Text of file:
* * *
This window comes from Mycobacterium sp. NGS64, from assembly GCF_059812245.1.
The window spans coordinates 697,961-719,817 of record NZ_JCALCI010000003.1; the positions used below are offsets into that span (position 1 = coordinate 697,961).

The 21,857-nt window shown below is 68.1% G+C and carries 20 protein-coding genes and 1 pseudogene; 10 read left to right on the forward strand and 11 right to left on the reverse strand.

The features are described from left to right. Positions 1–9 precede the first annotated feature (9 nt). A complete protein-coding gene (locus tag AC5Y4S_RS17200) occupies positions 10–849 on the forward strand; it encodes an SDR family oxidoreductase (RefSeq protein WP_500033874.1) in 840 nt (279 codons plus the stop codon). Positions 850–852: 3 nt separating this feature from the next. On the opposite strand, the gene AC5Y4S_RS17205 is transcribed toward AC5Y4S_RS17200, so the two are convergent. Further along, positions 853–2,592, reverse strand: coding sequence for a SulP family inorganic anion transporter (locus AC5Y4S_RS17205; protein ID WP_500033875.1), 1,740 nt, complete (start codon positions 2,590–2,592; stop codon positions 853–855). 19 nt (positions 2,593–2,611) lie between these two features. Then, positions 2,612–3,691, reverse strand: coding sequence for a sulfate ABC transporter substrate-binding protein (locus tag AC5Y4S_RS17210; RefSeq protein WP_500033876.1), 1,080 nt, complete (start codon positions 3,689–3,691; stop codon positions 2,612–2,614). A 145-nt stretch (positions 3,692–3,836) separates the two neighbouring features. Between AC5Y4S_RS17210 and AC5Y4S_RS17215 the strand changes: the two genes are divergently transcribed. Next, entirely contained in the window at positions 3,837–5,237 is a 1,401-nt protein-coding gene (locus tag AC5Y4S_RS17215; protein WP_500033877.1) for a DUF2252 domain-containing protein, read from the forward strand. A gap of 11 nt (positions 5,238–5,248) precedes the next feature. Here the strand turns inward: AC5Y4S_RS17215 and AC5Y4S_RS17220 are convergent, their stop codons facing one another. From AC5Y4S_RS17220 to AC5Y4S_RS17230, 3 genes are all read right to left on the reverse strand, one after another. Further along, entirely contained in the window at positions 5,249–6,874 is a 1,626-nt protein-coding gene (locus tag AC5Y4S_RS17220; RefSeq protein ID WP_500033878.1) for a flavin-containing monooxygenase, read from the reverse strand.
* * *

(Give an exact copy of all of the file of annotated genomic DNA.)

This window comes from Mycobacterium sp. NGS64, from assembly GCF_059812245.1.
The window spans coordinates 697,961-719,817 of record NZ_JCALCI010000003.1; the positions used below are offsets into that span (position 1 = coordinate 697,961).

The 21,857-nt window shown below is 68.1% G+C and carries 20 protein-coding genes and 1 pseudogene; 10 read left to right on the forward strand and 11 right to left on the reverse strand.

The features are described from left to right. Positions 1–9 precede the first annotated feature (9 nt). A complete protein-coding gene (locus tag AC5Y4S_RS17200) occupies positions 10–849 on the forward strand; it encodes an SDR family oxidoreductase (RefSeq protein WP_500033874.1) in 840 nt (279 codons plus the stop codon). Positions 850–852: 3 nt separating this feature from the next. On the opposite strand, the gene AC5Y4S_RS17205 is transcribed toward AC5Y4S_RS17200, so the two are convergent. Further along, positions 853–2,592, reverse strand: coding sequence for a SulP family inorganic anion transporter (locus AC5Y4S_RS17205; protein ID WP_500033875.1), 1,740 nt, complete (start codon positions 2,590–2,592; stop codon positions 853–855). 19 nt (positions 2,593–2,611) lie between these two features. Then, positions 2,612–3,691, reverse strand: coding sequence for a sulfate ABC transporter substrate-binding protein (locus tag AC5Y4S_RS17210; RefSeq protein WP_500033876.1), 1,080 nt, complete (start codon positions 3,689–3,691; stop codon positions 2,612–2,614). A 145-nt stretch (positions 3,692–3,836) separates the two neighbouring features. Between AC5Y4S_RS17210 and AC5Y4S_RS17215 the strand changes: the two genes are divergently transcribed. Next, entirely contained in the window at positions 3,837–5,237 is a 1,401-nt protein-coding gene (locus tag AC5Y4S_RS17215; protein WP_500033877.1) for a DUF2252 domain-containing protein, read from the forward strand. A gap of 11 nt (positions 5,238–5,248) precedes the next feature. Here the strand turns inward: AC5Y4S_RS17215 and AC5Y4S_RS17220 are convergent, their stop codons facing one another. From AC5Y4S_RS17220 to AC5Y4S_RS17230, 3 genes are all read right to left on the reverse strand, one after another. Further along, entirely contained in the window at positions 5,249–6,874 is a 1,626-nt protein-coding gene (locus tag AC5Y4S_RS17220; RefSeq protein ID WP_500033878.1) for a flavin-containing monooxygenase, read from the reverse strand.